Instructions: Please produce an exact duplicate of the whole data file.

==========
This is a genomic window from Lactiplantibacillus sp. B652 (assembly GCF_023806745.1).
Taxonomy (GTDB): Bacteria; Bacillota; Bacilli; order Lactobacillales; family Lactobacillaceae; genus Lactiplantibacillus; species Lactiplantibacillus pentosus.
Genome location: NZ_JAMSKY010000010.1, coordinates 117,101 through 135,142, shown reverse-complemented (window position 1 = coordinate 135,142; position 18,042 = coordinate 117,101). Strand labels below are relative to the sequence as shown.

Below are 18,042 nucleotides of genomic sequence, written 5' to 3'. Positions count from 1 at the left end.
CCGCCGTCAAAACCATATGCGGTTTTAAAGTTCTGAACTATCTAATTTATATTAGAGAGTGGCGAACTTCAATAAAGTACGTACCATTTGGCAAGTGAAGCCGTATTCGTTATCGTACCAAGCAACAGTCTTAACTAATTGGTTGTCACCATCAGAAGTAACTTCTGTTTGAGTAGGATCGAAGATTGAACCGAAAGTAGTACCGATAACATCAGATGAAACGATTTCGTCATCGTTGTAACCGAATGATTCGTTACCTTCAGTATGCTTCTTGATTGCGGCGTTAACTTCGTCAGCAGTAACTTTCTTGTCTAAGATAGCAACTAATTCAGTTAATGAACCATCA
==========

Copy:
This is a genomic window from Lactiplantibacillus sp. B652 (assembly GCF_023806745.1).
Taxonomy (GTDB): Bacteria; Bacillota; Bacilli; order Lactobacillales; family Lactobacillaceae; genus Lactiplantibacillus; species Lactiplantibacillus pentosus.
Genome location: NZ_JAMSKY010000010.1, coordinates 117,101 through 135,142, shown reverse-complemented (window position 1 = coordinate 135,142; position 18,042 = coordinate 117,101). Strand labels below are relative to the sequence as shown.

Below are 18,042 nucleotides of genomic sequence, written 5' to 3'. Positions count from 1 at the left end.
CCGCCGTCAAAACCATATGCGGTTTTAAAGTTCTGAACTATCTAATTTATATTAGAGAGTGGCGAACTTCAATAAAGTACGTACCATTTGGCAAGTGAAGCCGTATTCGTTATCGTACCAAGCAACAGTCTTAACTAATTGGTTGTCACCATCAGAAGTAACTTCTGTTTGAGTAGGATCGAAGATTGAACCGAAAGTAGTACCGATAACATCAGATGAAACGATTTCGTCATCGTTGTAACCGAATGATTCGTTACCTTCAGTATGCTTCTTGATTGCGGCGTTAACTTCGTCAGCAGTAACTTTCTTGTCTAAGATAGCAACTAATTCAGTTAATGAACCATCA